|Arthur Price by Simon Price|
Simon Price, head of Lichfield's well known cutlery firm, gave a lively talk to members and visitors at our April meeting. His great grandfather Arthur established the company in 1902 as A. Price & Co Ltd. in premises on Gem Street, Aston, Birmingham, after leaving school at 14 and working for various cutlery companies. Amongst the company's many 'firsts' was the manufacture of chromium plate spoons and forks, the forerunner of today's stainless steel. 1911 saw the company make the first of a number of moves to larger premises, this time to Conybere Street, Birmingham. A further move took place as World War I began to Vauxhall Street, again in Birmingham.
Weathering the inter War Depression, problems confronted the firm in the late thirties with the retirement, then death, of Arthur and the loss of business with the outbreak of World War II. Arthur's two sons, Frederick and Arthur successfully negotiated a contract to manufacture aircraft parts, thus saving the company from closure, only for Arthur to die at the relatively early age of 50. By 1948, the company was being run by Frederick's son, John. Who renamed it as "Arthur Price of England", a name since abandoned. 1982 saw the company end its long association with Birmingham, relocating its head office and warehousing/distribution operation to Lichfield. In fact the Britannia Industrial Estate on which the company is based, is so named because of a request from John Price at the time of relocation. At the same time, manufacturing operations were moved to Sheffield, where today Simon has a staff of 45 skilled workers. By 1994, when Simon took over the reins, the company had also acquired one of its competitors: George Butler & Co.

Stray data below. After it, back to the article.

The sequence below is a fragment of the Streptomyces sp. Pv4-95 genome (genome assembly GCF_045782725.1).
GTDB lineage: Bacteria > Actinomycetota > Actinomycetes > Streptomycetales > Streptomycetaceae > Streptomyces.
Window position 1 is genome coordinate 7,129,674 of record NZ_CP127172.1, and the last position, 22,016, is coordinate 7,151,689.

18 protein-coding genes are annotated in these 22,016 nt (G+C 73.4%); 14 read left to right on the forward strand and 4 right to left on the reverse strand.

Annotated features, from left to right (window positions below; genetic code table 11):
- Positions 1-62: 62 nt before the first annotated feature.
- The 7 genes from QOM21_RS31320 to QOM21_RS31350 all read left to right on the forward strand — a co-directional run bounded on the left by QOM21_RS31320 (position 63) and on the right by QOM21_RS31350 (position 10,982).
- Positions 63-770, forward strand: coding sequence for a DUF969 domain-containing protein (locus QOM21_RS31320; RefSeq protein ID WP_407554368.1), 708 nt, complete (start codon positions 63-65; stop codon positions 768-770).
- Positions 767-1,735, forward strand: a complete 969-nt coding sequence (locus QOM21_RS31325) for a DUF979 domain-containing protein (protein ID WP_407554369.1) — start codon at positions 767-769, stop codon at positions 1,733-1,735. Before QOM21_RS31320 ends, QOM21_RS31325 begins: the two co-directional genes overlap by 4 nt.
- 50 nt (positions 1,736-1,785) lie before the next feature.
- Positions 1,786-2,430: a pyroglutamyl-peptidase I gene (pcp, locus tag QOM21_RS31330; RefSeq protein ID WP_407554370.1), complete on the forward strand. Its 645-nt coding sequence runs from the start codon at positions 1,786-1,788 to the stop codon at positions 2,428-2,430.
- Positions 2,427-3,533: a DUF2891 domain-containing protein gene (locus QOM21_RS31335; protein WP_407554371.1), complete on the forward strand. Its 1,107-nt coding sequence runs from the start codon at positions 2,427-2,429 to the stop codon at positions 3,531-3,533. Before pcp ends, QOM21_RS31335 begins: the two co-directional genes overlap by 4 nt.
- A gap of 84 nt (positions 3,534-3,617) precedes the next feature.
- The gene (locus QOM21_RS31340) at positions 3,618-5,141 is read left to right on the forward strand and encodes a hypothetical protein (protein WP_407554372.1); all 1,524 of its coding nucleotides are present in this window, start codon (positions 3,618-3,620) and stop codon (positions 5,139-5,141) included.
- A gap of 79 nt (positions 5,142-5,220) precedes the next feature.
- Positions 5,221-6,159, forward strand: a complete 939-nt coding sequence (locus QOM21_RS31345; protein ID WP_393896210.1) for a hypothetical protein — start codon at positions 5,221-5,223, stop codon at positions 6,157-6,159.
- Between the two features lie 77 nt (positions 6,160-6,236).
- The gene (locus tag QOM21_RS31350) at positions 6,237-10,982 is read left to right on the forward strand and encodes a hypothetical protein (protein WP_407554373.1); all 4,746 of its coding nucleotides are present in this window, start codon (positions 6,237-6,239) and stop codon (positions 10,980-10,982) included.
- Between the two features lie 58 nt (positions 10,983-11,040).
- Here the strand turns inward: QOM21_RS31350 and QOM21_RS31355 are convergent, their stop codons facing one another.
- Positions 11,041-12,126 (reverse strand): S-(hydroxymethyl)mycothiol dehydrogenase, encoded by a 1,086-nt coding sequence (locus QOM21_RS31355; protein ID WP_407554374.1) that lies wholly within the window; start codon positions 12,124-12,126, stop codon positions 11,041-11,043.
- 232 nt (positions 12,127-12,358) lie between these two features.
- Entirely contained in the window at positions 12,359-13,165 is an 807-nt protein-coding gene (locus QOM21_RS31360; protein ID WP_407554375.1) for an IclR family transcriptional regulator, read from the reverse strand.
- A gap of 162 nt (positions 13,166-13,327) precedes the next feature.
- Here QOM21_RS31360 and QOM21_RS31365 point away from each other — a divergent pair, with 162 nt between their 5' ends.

In today's competitive world innovation is the key. Simon has led the company successfully, by providing products which are of high quality throughout the price range and branching out into designing and marketing other gifts. Predictably "Arthur Price Diamond Jubliee Mugs", jointly designed with Lawrence Llewellyn Bowen, are about to reach the shops. You'll also find Arthur Price cutlery at the renovated Savoy Hotel in London, aboard cruise liners, on Prince William's dining table (the firm hold two royal warrants) and at the bottom of the Atlantic Ocean in the wreck of the Titanic. Arthur Price & Co designed special dining services for the ill fated ship, some of which have been recovered. To commemorate the 100th anniversary of the disaster, the cutlery used in first class has been recreated. Five of the sets will be taken down in a diving submersible to the wreck this year, prior to distribution to museums. Two sets will be sold; the proceeds of one going to a national charity, the other to a local one.
Simon finished with some little known information. Cutlery includes knife handled pieces, whereas flatware means spoons and forks; these are pieces that are flat and then beaten or pressed into shape. Birmingham concentrated on the latter, whilst Sheffield was the premier location for knife production. Also, please note that a hunting knife is pointed, but a table knife is rounded! The fork was slow to gain favour in Britain. Originating in the 7th century in the Middle East, it was not until the 17th century that it was in use by wealthy persons in England and even then was regarded as a somewhat effeminate article. The earliest reference in England to a spoon was in a will of 1259.
Simon is a wholehearted supporter of, as he puts it, "the beautiful City of Lichfield". He takes pride in having been invited to be the 456th Sheriff of Lichfield and as many members will know, plays a prominent part in supporting other local initiatives. Currently he is very much involved in giving financial aid to small community groups through the 'We Love Lichfield' fund.
Simon's talk was both informative and highly entertaining. Audience involvement was mandatory and we were close to getting the answer correct to the question "what are the origins of the phrase wooden spoon?". Members who attended now know the answer - those who read this article will have to guess!